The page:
Der Fall des Journalisten Irakli Absandze, von Thomas Franke
Kritische Medien gibt es in Georgien nur wenige. Für Journalisten ist das unabhängige Arbeiten seit dem Amtsantritt von Premierminister Ivanishvili schwer geworden. Nun steht der Journalist Irakli Absandze wegen angeblichen Drogenbesitzes vor Gericht. Viele vermuten, das Verfahren sei politisch motiviert. ... Noch einmal Absandzes Anwalt Gagi Mosiashvili: "Die meisten Staatsanwälte und Richter sind politisch manipulierbar. Wir bezweifeln ja gar nicht deren Ermittlungsmethoden, aber es gibt überhaupt keinen Beweis, dass Absandze vorhatte, diese Drogen zu kaufen. Ich schätze den Staatsanwalt, er ist professionell. Aber er kann keine unabhängigen Entscheidungen treffen. Ich möchte gern glauben, dass es keine politische Entscheidung war, Absandze vor Gericht zu stellen. Aber es ist nichts ausgeschlossen." ...

Journalismus unter Druck - Macht und Medien in Georgien 
- 15.06.2013, dradio.de
Von Thomas Franke
Journalisten in Georgien müssen sich gegen Vorwürfe aller Art verteidigen - vor allem der Staat schüchtert kritische Autoren ein. Jetzt ist der DPA-Mitarbeiter Irakli Absandze an der Reihe. Seine Chancen auf ein faires Gerichtsverfahren sind gering - die Freispruchquote im Land liegt bei einem Prozent. ...
Derweil recherchieren Absandze und seine Kollegen von Liberali den nächsten Skandal. Der Generalstaatsanwalt versucht offensichtlich, Einfluss auf die Lebensmittelkontrolle auszuüben, um Bestechungsgelder zu bekommen. Chefredakteurin Shorena Shaverdashvili hofft zwar, dass die Freiheit der Medien in Georgien unter der neuen Regierung besser wird, aber: "Es wird für unabhängige Medien nie einfacher. Wir sollten uns da keiner Illusion hingeben. Es ändern sich nur die Personen. Alles andere bleibt. Du bist mit den gleichen politischen Interessen konfrontiert, den gleichen Einflüssen, der Zensur, die unser Leben schwer macht." ...
Unabhängiger Journalismus in Georgien unerwünscht - 16.02.2013, dradio.de
Journalisten kehren georgischem Premierminister den Rücken, Von Thomas Franke
Der Milliardär Bidzina Ivanishvili gründete den Fernsehsender "TV 9", bei dem Journalisten ein unabhängiges Programm machen konnten. Doch kaum wurde er Premierminister, war es vorbei mit der Unabhängigkeit. 19 Journalisten verließen nun deshalb demonstrativ den Sender. ...


The Fifth Column or Party Number Five - 13.05.2013, tabula.ge/en
By Alexander (Kaha) Lomaia
A "fifth column" normally denotes a group of people who, acting overtly or covertly, attempt to undermine a nation's solidarity from within. ... 
A trend observed over the past several weeks is the attempt of openly pro-Russian forces to fill the political space left vacant by the persecution of the United National Movement (UNM). First, a previously unknown organization, the Eurasian Institute in Georgia, brought together the nomenclature intelligentsia and made them swear the oath of eternal love to Russia. The most remarkable phrase of that meeting was: "Let's give Putin a chance to repent his mistake." Following that, the former security minister of Shevardnadze's regime, Igor Giorgadze, told a Russian TV audience that "within two or three years Georgia will become so pro-Russian that they will not recognize it." Then came a spate of statements about the establishment of pro-Russian political forces. These were made by yet another former security minister, Valeri Khaburzania, who was seconded from Moscow on a special mission to Tbilisi; by someone named Aslan Husein Abashidze who made such a statement without leaving Moscow; and by Levan Vasadze, a self-declared godfather of Orthodox fundamentalism who returned from Russia not long ago.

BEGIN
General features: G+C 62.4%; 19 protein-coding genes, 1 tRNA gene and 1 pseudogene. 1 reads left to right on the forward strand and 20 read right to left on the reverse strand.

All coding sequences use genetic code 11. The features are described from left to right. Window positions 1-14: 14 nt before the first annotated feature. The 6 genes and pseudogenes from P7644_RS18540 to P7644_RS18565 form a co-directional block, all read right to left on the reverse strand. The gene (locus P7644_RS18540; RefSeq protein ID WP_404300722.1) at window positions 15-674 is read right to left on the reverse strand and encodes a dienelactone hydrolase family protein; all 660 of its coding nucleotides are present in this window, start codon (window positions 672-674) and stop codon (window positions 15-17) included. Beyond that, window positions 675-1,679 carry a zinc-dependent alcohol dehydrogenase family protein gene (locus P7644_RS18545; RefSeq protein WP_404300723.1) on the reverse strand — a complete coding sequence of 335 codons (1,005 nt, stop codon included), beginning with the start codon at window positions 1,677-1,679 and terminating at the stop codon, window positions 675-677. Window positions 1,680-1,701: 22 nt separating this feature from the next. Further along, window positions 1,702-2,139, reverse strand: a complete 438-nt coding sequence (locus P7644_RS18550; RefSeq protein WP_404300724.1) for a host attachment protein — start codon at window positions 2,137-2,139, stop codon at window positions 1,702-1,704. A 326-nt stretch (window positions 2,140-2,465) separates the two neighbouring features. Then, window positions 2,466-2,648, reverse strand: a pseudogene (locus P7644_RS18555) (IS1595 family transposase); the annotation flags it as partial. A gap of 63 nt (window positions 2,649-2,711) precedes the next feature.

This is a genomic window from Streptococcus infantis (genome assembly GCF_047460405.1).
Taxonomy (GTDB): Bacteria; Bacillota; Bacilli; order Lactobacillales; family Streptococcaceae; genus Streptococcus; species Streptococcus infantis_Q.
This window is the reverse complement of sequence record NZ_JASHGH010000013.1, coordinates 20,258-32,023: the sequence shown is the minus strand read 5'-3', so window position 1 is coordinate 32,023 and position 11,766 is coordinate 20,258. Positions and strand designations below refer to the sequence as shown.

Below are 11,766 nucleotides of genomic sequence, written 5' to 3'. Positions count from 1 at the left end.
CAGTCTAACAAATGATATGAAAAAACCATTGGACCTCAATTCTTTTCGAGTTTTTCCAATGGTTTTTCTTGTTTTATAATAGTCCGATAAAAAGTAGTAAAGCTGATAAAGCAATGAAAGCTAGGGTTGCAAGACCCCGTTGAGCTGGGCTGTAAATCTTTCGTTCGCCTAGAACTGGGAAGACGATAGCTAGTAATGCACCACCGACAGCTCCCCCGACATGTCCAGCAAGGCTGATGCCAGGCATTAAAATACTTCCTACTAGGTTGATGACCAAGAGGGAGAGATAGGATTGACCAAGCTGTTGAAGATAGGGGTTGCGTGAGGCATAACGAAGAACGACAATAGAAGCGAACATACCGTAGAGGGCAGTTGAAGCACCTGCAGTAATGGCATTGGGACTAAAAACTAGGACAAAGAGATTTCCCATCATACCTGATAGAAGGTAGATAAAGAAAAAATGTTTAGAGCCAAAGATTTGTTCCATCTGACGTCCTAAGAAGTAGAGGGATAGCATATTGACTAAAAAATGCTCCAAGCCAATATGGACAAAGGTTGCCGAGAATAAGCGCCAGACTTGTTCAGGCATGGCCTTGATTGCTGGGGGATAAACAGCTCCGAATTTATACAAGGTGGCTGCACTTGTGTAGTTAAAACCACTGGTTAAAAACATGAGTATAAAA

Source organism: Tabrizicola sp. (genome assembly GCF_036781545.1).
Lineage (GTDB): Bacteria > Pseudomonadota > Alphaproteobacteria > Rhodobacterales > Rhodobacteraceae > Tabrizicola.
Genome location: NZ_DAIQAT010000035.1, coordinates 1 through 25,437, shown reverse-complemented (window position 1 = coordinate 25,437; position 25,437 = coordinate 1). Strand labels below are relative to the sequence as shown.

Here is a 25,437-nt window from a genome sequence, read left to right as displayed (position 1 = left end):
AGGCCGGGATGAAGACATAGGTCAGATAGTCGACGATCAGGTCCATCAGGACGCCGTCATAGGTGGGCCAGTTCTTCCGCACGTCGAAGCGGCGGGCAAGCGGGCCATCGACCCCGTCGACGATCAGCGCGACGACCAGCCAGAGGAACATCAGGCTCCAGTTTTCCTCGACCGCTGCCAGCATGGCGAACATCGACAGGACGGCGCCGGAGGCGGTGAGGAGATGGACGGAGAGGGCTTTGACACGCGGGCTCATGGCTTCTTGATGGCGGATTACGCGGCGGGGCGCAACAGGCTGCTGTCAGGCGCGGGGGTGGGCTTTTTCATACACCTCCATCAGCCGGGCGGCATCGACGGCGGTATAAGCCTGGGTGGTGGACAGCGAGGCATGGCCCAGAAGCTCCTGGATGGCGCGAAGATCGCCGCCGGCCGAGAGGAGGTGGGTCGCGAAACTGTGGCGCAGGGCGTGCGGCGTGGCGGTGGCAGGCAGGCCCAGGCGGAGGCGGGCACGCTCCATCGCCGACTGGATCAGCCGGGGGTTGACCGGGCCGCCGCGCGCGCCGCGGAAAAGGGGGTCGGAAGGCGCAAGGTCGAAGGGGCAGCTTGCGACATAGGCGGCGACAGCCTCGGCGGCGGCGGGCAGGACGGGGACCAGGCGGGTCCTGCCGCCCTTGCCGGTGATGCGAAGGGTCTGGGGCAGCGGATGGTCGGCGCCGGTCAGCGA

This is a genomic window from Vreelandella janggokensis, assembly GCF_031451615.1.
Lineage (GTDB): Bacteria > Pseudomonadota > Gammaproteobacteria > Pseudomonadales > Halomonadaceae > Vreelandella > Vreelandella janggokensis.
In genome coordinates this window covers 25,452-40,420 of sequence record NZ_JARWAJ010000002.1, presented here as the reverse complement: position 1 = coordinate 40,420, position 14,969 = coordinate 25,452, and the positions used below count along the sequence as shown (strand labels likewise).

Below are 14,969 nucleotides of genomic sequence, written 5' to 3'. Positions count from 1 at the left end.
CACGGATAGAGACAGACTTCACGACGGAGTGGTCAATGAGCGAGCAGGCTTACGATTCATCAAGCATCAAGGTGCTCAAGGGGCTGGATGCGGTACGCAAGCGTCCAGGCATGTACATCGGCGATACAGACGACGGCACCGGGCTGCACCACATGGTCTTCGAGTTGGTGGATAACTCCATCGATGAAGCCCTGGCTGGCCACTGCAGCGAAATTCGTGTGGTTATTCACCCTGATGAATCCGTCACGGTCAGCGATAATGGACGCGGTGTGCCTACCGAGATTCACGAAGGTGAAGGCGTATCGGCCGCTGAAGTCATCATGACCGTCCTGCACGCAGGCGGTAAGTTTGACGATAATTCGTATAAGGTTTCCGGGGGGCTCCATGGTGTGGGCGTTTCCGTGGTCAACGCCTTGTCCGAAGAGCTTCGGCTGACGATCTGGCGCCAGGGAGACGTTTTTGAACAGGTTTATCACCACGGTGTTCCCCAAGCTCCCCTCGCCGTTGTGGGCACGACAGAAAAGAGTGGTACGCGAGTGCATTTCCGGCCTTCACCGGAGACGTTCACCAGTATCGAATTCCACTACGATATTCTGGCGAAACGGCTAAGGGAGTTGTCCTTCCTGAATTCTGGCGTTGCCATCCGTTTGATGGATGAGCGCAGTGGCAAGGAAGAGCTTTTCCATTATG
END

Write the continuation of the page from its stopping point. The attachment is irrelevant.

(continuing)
What might this trend bring about?
We may be witnessing an attempt to "reformat" the political field with the final aim being to make the pro-Russian orientation of Bidzina Ivanishvili's government more clear-cut or to openly bring pro-Russian forces to power. According to this scenario (let's call it the "Russian scenario"), pro-Russian political groups are set up as satellites to the Georgian Dream coalition. Their objective is to ally with the Georgian Dream, rather than oppose it, and to play on the electoral field of the coalition to gain a foothold in it. An inseparable part of this tactic is demonizing the UNM and, accordingly, the West. In parallel with this process, the pressure on Mr. Ivanishvili from pro-Russian positions has been increasing, and pro-Western elements inside the Georgian Dream have become increasingly oppressed. ... Under the conditions of a fragmented parliament and a weak government it will become impossible, in principle, to implement structural reforms. Economic decline will accelerate. The government will find it difficult to cover costs of increased social liabilities. The decrease in foreign direct investment inflows and a halt in infrastructure projects will trigger higher unemployment. Social problems will be further exacerbated. The country will start sliding down towards the rampant corruption characteristic of Shevardnadze's epoch. Contours of social unrest will loom. At this point, in the wake of the failures of Ivanishvili's government, pro-Russian parties together with the anti-Western elements of the Georgian Dream will fan popular discontent further and when, in their view, this discontent reaches its peak, they will offer the electorate – without beating around the bush or offering any courtesies to the West – a return to "the family of brotherly nations." According to the rhetoric of pro-Russian forces, "tired of reforms and counter-reforms, westernization or semi-westernization and the endless bickering of politicians, Georgia will itself plea to Russia for help and for membership of each and every Eurasian association" – with or without Mr. Ivanishvili. ... Moscow continues to play cat and mouse: we will allow wine, but not mineral water; we will host the Georgian Patriarch today, and tomorrow representatives of "Abkhazia's Church;" we will first meet the Georgian prime minister's negotiator with Russia, Zurab Abashidze, but then play host to the "president of Abkhazia" in the Kremlin; we will conduct unannounced military drills first in the Black Sea and then directly in occupied Abkhazia; and if we so wish, will move the line of occupation deeper into the rest of Georgia. The message is clear – Moscow wants "Georgia not bit by bit but altogether."